The patio door leads out to a balcony looking out towards the sea. The patio door itself is a devil to use. It may be down to a poor design or possibly misuse over the years, but there is an art to closing it successfully which involves getting on your hands and knees to make sure a small peg goes back into a guide runner. It seems from the comments in the visitors book that this has been the main bugbear about the flat for some time. It took me about 5 minutes to suss it out, but obviously not everyone has the patience to do this. (Well, to be honest, I thought we'd broken it to begin with, and only found out about other peoples troubles with it later!!)
Double folding doors on the left lead into the second bedroom, which has a pull down double bed in it, a folding dining table and chairs, built in wardrobe and a chest of drawers. Some people have used it as the main bedroom as it is the bigger of the two bedrooms and has a huge window looking out to sea. We have chosen to use it as our storage/dressing room.
Moving back to the entrance to the living room from the hallway, on the left is the door to the "main" bedroom. This has the very comfy double bed, a built in wardrobe and two small bedside cabinets.
The heating in the flat is by electric storage heaters, but the whole place is so cozy that I doubt these ever see much use.
That's about all there is to it. Compact but pretty much everything you could need. If one of the bedrooms was made into a kitchen (probably the rear one - as that is big enough to be a kitchen diner) and fitted with a washer-dryer and dishwasher, it would be perfect.
The sun came out and we headed out down the narrow country lanes past Stackpole towards Castle Martin, where we hit upon a slight snag. The main road was closed as the army base was having live firing practice!! It would seem that it is a tank training base or something, and they sometimes have to close off the main road which runs through their artillary range.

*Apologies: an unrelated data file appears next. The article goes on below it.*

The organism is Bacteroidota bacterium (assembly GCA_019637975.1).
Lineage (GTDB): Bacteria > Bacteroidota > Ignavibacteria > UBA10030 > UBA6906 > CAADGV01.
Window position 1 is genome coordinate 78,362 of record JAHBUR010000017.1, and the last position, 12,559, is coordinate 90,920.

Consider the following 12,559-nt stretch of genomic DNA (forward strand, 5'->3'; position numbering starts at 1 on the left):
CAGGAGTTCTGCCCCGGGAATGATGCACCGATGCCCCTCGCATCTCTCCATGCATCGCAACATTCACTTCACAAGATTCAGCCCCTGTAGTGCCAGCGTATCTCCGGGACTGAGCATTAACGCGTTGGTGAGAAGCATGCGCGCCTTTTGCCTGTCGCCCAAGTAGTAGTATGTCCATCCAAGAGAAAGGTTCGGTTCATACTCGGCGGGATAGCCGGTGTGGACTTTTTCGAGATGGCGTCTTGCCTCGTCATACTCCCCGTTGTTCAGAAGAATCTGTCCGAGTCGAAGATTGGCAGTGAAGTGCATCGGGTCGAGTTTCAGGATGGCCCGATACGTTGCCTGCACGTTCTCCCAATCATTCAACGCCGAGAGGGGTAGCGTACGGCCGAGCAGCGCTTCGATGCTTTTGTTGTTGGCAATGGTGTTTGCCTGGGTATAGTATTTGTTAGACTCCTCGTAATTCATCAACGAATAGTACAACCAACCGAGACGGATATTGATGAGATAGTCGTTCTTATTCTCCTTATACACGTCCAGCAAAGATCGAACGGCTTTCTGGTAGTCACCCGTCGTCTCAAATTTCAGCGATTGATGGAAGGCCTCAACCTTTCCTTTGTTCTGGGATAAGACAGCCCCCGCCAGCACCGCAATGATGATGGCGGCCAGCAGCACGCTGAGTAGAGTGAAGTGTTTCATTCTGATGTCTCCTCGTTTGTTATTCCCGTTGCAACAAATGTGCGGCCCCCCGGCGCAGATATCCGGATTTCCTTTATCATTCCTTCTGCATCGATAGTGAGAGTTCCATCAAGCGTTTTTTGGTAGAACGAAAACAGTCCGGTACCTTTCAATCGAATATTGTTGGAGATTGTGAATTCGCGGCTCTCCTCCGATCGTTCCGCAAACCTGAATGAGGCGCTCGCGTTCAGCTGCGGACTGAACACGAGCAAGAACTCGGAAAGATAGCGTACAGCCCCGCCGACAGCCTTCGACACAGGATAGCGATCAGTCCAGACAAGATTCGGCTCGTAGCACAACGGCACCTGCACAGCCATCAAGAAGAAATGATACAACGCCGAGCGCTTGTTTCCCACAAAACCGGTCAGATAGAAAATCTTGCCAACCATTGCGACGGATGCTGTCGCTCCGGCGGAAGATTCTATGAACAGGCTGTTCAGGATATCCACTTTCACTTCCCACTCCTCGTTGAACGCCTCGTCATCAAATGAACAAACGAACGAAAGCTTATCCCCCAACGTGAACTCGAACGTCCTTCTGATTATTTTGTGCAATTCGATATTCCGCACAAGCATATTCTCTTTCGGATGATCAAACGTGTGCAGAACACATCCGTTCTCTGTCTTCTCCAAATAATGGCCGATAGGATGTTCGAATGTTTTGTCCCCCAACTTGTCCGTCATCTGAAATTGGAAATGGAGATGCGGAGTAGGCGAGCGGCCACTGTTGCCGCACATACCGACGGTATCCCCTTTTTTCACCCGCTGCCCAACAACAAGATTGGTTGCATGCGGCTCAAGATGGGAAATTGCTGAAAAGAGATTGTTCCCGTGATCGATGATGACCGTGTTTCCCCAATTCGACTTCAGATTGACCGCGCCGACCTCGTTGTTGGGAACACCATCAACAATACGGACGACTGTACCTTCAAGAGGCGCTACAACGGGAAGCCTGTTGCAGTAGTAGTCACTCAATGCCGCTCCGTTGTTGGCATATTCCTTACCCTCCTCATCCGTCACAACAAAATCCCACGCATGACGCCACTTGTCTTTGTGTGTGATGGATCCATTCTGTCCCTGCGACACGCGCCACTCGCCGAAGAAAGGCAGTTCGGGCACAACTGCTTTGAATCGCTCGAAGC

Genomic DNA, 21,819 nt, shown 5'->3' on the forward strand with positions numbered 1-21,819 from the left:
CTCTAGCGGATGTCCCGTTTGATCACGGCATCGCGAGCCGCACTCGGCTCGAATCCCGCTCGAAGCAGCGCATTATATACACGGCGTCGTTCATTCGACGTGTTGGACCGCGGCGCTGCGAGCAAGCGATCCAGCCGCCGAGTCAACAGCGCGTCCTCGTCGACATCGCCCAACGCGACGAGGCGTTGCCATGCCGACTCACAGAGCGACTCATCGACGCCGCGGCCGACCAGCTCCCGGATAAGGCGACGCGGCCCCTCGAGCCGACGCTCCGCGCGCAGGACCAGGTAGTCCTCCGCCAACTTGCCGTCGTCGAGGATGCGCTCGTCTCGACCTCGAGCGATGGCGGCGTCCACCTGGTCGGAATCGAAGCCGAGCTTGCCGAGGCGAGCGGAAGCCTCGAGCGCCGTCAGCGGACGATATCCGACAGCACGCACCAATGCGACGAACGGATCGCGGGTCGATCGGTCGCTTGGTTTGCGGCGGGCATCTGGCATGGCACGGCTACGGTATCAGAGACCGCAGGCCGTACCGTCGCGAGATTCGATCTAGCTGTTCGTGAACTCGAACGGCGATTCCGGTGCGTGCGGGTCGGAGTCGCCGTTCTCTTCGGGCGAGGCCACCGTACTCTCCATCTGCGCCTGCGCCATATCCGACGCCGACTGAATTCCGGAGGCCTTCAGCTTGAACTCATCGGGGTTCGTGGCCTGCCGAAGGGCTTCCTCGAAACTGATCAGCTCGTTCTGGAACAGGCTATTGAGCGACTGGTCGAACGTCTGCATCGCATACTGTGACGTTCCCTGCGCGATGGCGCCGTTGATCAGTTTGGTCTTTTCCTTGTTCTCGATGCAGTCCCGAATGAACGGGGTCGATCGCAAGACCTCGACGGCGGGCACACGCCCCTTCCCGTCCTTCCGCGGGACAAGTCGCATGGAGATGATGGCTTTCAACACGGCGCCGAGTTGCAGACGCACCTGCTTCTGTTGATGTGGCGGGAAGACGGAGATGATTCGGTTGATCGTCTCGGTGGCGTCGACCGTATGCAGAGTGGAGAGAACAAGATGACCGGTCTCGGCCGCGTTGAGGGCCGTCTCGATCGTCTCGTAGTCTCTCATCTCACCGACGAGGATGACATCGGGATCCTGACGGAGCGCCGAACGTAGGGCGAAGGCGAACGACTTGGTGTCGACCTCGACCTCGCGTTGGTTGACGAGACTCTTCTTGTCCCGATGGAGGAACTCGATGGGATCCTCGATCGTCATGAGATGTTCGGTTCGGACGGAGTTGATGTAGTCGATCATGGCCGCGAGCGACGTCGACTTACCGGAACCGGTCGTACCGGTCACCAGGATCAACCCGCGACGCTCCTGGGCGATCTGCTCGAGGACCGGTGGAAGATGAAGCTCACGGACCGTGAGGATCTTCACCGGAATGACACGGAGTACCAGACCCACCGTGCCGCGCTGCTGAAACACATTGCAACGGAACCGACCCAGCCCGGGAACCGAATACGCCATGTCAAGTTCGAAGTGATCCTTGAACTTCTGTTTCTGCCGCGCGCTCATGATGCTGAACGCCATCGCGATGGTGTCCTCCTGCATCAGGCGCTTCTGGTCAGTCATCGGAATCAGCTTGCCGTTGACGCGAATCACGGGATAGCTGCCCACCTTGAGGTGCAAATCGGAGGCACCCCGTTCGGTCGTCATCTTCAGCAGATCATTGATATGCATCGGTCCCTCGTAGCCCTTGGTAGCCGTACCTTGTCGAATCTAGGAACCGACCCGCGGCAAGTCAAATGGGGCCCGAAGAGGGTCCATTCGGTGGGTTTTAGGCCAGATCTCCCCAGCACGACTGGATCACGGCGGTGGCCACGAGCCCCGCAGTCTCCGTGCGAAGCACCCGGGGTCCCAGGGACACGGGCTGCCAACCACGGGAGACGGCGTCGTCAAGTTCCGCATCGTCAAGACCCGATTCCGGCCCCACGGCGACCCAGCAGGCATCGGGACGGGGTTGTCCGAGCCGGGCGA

The detour took us down some even narrower lanes, but we finally got to our destination of West Angle Bay which overlooks the entrance to Milford Haven. The information board in the carpark says that Milford Haven has one of the deepest natural harbours and entrance in the world, which is probably why it was chosen as a place for supertankers to come into.
It had started to spot with rain, so we sat in the car and read (and I dozed for a while). There are not many people to be seen compared to the number of cars here. I can only imagine that most are doing the walk around the peninsular from one side of Angle Bay to the other and back again. There is a pub about two thirds of the way around the walk, and I bet it has a fair few ramblers in it right now!!
A scenic drive back along the same route, and stopped to watch some surfers for a few minutes. Stopped for lunch in Bosherton at the St Govans Inn. This is an olde worlde type pub, wooden beams and all. It was very busy - they seemed to be catering after a funeral judging by the number of black ties being worn.
Sally had a ploughmans and I had scampi chips and salad. Both were very nice indeed. We followed this up with dessert, chocolate fudge cake for Sally and banoffee pie for me. While we were eating, we could here the occasional "boom" of the guns, and even some heavy machine gun fire. All slightly surreal.
We moved on to Stackpole Quay and Barafundle Bay. The one National Trust car park serving both. The walk to Barafundle was a bit strenuous in places, especially just after a large meal!! We didn't go all the way down to the Bay, but sat at the clifftop admiring the view of the beach and cliffs beyond.
The weather has been a bit cloudy today with lovely sunny intervals, only the odd spot of rain, and has remained fairly warm. We are now back at the flat, mug of tea at the ready. The patio door is open and the sound of the waves crashing onto the beach is one I will never tire of.
Dinner was baguettes with the remains of the chicken from last night in one, and tuna with green pepper in the other. Simple but tasty.
As the light begins to fade, the view is still excellent out to sea, and it is very clear, being able to see for miles. A lovely end to a lovely day.